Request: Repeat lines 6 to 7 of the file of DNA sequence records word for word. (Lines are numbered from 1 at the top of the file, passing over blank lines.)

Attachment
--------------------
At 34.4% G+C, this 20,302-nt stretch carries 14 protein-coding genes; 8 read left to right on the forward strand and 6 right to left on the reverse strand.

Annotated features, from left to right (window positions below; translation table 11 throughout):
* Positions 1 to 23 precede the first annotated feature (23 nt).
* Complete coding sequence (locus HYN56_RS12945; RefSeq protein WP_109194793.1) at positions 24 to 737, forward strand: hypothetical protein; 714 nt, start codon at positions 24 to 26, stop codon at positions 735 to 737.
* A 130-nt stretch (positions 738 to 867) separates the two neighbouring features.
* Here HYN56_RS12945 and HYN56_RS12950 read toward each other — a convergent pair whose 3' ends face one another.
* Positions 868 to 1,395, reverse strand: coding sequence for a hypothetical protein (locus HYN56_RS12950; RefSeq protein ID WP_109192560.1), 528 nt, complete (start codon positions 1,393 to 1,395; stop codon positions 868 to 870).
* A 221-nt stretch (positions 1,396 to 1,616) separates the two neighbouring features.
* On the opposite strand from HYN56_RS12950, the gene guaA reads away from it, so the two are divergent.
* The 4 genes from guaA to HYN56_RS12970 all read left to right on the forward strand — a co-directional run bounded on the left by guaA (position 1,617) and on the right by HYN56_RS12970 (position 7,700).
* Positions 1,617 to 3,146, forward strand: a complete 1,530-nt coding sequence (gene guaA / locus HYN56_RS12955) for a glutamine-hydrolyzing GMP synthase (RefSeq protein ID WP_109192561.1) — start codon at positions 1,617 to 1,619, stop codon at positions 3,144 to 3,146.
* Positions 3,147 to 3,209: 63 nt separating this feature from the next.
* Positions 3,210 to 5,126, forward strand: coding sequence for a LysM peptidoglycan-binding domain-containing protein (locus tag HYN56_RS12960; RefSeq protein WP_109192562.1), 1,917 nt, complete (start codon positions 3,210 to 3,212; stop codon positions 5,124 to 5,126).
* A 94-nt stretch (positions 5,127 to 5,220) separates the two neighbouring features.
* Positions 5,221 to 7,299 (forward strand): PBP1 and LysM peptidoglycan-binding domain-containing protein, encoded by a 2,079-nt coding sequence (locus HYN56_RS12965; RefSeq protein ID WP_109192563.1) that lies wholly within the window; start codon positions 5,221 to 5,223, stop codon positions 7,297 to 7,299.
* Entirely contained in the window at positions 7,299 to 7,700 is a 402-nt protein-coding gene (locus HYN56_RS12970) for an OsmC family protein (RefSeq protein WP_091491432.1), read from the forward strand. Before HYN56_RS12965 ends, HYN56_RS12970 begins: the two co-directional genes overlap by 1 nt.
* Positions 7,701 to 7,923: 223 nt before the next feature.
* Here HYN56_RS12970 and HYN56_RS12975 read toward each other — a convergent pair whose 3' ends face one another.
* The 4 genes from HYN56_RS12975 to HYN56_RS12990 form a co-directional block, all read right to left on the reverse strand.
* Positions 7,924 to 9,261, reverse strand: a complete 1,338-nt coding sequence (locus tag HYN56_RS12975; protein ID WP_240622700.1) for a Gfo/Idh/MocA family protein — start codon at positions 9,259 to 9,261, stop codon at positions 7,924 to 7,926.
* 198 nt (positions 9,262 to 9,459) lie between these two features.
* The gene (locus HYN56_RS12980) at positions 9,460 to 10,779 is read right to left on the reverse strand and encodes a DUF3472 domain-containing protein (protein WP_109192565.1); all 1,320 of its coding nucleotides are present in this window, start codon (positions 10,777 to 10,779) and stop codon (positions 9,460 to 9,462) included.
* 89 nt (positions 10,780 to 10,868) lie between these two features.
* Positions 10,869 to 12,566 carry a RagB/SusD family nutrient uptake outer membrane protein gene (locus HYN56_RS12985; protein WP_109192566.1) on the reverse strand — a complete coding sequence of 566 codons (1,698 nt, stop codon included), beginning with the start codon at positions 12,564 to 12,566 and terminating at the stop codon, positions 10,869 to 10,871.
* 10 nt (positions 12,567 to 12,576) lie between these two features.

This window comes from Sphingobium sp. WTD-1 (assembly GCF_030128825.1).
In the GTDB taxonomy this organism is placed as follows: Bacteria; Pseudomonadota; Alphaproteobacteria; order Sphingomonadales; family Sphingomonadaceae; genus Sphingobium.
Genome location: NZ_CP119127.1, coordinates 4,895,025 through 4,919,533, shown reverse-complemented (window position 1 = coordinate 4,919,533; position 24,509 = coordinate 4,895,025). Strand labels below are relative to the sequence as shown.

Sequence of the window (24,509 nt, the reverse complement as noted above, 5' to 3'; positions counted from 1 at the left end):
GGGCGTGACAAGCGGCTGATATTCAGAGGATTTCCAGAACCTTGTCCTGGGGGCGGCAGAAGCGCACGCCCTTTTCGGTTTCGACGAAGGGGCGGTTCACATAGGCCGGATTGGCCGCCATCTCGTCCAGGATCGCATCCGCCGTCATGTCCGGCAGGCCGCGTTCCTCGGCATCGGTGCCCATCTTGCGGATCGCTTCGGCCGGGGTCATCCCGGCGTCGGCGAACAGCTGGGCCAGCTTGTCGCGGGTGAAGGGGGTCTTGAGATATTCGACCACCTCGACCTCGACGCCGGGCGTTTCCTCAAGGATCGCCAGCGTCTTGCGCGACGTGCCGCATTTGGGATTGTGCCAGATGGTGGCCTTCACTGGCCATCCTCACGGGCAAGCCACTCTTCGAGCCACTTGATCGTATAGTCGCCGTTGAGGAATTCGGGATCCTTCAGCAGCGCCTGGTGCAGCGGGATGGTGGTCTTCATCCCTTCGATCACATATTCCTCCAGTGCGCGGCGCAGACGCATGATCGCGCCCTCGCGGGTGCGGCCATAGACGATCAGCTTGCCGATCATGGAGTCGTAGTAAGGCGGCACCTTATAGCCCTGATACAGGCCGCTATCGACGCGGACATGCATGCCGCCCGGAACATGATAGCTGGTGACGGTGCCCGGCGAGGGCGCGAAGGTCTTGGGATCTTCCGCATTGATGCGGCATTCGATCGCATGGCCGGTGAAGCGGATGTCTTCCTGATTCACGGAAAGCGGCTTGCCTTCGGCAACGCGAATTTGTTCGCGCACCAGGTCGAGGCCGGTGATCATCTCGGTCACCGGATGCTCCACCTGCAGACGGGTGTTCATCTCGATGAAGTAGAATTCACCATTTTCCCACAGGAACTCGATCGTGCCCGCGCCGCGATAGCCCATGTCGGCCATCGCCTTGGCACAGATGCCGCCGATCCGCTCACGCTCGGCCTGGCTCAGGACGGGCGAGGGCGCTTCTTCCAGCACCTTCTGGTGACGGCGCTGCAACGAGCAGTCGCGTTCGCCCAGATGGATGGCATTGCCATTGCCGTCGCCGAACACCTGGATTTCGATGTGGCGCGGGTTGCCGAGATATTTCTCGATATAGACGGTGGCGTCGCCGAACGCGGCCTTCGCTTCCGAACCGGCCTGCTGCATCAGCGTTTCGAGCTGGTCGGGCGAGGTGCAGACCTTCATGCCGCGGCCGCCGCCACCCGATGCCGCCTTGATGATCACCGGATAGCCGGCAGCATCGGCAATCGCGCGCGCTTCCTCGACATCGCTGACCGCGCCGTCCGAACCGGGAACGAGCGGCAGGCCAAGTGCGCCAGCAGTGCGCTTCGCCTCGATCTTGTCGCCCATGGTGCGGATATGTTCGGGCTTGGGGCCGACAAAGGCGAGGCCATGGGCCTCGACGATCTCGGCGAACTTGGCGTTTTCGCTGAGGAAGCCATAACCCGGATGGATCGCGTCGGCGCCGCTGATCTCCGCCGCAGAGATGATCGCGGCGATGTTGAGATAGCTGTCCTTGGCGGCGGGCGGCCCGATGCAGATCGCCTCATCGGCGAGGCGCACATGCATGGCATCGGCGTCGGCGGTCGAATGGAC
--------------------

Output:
* Here HYN56_RS12945 and HYN56_RS12950 read toward each other — a convergent pair whose 3' ends face one another.
* Positions 868 to 1,395, reverse strand: coding sequence for a hypothetical protein (locus HYN56_RS12950; RefSeq protein ID WP_109192560.1), 528 nt, complete (start codon positions 1,393 to 1,395; stop codon positions 868 to 870).